This recording chronicles the live performances of Bruford Levin Upper Extremities from 1998. The disc showcases the band's unique blend of jazzy modes with Crimson-esque textures and, occasionally, just plain weirdness. Many of the tracks become looser jams in the live performance. For those who saw this tour, the disc will be a great memento. For those who didn't, it will serve as a shining example of what they missed, and encouragement to be more careful not to pass up subsequent tours. The band is Tony Levin, Bill Bruford, Chris Botti, and David Torn.
The Levin-Torn-White album saw the light of day this year (2011) via Lazy Bones Recordings, and comprises fourteen songs that make a total time of 55 minutes, worth of every listen, as you can imagine. The songs are not really long, oscillating from 1:30 to 5:30 minutes. The references to King Crimson or Yes may be obvious due to the musicians in this project, and it does have some moments that will remind you of them, however, the sound is not really what you would think. Here the experimental side of Torn’s guitars produces rich textures that give the music a different style and direction.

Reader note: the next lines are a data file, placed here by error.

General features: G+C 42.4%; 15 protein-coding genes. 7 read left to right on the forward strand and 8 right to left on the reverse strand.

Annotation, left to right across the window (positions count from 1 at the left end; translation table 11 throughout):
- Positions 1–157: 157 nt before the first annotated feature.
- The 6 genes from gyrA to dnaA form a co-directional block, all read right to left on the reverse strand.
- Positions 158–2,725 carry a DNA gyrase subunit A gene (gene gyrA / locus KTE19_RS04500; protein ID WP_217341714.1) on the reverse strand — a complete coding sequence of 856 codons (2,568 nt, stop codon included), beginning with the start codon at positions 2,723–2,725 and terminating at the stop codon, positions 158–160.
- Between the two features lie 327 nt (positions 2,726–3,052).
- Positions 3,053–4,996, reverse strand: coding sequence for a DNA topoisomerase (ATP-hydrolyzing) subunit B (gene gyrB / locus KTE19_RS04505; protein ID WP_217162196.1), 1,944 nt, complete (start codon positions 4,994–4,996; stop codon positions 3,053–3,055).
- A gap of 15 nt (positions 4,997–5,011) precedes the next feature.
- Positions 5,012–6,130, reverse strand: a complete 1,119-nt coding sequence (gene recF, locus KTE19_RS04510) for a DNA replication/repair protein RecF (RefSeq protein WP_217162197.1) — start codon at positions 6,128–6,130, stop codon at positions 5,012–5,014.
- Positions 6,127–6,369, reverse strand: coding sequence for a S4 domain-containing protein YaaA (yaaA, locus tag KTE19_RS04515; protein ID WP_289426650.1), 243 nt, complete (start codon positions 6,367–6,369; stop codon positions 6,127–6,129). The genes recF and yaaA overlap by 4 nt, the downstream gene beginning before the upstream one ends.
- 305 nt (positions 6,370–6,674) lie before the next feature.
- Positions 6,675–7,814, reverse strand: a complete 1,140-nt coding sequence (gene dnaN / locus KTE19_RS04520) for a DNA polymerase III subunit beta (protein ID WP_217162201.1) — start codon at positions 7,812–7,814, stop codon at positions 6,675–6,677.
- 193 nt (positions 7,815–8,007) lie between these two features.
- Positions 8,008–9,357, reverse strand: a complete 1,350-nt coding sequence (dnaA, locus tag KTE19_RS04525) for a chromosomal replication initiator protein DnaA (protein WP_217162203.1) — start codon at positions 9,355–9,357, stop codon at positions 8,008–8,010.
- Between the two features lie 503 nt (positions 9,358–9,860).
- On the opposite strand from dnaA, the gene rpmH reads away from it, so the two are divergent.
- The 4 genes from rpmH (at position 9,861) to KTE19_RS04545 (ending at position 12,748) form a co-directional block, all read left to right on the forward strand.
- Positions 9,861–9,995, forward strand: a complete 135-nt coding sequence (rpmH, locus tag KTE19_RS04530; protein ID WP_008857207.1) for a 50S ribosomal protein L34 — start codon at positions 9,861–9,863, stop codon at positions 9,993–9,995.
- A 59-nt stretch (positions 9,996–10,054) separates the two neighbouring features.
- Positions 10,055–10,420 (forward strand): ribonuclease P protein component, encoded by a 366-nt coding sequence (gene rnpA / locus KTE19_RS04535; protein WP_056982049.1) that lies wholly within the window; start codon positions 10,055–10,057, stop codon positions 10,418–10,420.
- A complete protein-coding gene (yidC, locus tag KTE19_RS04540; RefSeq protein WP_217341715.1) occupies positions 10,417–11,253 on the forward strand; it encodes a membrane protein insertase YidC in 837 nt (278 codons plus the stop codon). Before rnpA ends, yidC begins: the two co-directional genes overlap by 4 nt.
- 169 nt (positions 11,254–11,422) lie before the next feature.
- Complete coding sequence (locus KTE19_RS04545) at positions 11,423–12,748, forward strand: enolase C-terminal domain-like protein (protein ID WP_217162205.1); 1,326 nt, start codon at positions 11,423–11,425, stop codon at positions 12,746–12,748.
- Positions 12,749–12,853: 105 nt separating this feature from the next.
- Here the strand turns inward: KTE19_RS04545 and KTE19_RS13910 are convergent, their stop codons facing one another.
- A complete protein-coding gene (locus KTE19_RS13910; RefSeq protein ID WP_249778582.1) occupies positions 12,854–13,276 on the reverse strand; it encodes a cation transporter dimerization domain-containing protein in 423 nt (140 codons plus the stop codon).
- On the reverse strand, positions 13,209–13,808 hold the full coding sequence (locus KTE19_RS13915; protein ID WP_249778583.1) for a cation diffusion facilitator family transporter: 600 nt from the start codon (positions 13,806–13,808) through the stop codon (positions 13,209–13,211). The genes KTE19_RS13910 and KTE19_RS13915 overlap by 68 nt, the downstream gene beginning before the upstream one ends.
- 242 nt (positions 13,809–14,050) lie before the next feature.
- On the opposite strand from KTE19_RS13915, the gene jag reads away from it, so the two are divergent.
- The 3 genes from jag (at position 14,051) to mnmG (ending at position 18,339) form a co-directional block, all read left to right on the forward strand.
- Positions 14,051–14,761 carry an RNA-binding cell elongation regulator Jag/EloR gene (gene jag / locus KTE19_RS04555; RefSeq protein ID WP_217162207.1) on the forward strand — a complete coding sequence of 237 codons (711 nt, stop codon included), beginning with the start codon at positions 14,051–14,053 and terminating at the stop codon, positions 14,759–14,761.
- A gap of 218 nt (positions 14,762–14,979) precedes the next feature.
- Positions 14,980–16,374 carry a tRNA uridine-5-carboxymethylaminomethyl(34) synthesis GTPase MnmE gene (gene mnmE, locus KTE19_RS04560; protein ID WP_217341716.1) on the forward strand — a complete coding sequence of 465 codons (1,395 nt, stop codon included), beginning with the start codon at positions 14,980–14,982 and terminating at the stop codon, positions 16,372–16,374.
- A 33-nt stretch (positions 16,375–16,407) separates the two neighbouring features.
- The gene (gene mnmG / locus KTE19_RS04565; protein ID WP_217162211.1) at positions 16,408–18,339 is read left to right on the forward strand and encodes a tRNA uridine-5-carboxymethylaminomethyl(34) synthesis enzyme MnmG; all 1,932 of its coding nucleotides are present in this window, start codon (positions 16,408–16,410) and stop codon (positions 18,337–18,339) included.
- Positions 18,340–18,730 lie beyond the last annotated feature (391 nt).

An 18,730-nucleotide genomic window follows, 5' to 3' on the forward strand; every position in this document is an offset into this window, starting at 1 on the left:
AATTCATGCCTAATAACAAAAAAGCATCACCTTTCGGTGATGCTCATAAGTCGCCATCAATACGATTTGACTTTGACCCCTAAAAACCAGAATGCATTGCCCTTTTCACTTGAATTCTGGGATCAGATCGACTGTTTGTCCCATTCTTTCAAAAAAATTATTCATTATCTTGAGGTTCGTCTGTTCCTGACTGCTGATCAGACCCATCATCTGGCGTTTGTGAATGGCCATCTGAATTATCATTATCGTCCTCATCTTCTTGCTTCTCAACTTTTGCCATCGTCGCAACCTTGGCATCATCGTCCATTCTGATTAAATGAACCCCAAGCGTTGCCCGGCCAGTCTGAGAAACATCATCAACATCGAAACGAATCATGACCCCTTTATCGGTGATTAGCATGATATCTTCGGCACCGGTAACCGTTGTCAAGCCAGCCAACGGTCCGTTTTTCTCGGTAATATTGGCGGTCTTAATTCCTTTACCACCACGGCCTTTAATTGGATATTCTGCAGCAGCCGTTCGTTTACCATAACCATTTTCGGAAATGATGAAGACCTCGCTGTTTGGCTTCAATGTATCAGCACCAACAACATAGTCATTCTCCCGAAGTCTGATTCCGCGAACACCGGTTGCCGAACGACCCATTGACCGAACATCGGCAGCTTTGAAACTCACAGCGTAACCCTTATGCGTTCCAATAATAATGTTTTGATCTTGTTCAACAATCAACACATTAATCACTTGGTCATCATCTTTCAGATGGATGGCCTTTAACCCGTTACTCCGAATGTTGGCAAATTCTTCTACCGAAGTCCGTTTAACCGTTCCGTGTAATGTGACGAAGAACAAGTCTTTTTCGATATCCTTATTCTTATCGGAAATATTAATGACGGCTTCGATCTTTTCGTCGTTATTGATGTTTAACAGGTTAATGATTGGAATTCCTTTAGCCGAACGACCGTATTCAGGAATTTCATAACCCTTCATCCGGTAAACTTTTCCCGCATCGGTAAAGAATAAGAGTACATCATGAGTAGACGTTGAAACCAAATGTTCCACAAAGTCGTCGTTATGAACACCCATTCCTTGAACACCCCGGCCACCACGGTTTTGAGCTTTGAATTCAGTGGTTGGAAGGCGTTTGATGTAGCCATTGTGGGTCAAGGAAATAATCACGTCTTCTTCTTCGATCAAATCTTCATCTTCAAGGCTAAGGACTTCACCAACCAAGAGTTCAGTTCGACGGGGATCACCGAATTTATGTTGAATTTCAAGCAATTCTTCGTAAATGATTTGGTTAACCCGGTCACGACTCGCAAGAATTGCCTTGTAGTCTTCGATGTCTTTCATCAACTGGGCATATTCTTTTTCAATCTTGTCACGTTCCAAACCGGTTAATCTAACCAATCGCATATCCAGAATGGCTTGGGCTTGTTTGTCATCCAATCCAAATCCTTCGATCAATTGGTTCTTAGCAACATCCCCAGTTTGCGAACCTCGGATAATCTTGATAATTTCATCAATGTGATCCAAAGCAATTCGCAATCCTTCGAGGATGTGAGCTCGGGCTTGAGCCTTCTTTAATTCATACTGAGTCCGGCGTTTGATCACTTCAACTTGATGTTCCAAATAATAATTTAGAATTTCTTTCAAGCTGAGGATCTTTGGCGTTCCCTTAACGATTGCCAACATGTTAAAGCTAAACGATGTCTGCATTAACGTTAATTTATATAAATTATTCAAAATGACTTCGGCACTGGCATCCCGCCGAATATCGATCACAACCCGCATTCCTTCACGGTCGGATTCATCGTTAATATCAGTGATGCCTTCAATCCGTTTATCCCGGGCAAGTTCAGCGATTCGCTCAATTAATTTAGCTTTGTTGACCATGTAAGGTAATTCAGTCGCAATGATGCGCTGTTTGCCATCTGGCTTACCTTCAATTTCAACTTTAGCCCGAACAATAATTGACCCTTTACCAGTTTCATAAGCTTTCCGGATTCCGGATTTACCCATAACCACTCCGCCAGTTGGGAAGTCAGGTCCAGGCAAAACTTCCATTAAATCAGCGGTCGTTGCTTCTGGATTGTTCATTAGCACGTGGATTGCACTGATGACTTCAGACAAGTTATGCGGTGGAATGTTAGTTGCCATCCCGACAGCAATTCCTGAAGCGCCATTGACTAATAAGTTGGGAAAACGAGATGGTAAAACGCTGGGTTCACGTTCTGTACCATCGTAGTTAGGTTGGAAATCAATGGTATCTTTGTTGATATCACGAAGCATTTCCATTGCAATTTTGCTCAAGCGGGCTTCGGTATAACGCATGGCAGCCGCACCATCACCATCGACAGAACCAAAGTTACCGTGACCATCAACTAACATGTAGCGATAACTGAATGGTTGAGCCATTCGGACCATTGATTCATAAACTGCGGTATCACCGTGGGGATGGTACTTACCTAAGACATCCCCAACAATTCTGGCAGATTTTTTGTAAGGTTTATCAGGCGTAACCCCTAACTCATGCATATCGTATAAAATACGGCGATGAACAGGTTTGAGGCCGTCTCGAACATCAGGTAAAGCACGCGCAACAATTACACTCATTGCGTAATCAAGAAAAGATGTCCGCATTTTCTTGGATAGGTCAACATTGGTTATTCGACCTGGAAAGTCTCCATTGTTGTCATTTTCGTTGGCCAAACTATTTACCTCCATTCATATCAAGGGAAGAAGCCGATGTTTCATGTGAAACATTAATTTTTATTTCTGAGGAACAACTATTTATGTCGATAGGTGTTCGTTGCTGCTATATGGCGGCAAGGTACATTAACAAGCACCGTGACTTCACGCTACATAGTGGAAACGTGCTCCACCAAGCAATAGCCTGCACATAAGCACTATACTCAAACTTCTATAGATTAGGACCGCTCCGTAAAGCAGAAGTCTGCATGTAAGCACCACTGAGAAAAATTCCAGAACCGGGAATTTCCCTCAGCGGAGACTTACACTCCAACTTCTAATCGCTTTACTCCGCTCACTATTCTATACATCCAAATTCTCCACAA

By the time of his third album, altoist David Sanborn's popularity and influence was growing month by month. Most of these numbers feature Sanborn with an enlarged rhythm section (with such studio vets as guitarists Hugh McCracken and David Spinozza, Don Grolnick or Richard Tee on keyboards, vibraphonist Mike Mainieri, bassist Herb Bushler and drummer Steve Gadd). However, "Short Visit" is something special, for Sanborn was joined by what was mostly the Gil Evans Orchestra; Evans even wrote the chart. Otherwise, this is a typical Sanborn release with plenty of danceable rhythms and the focus on his passionate alto.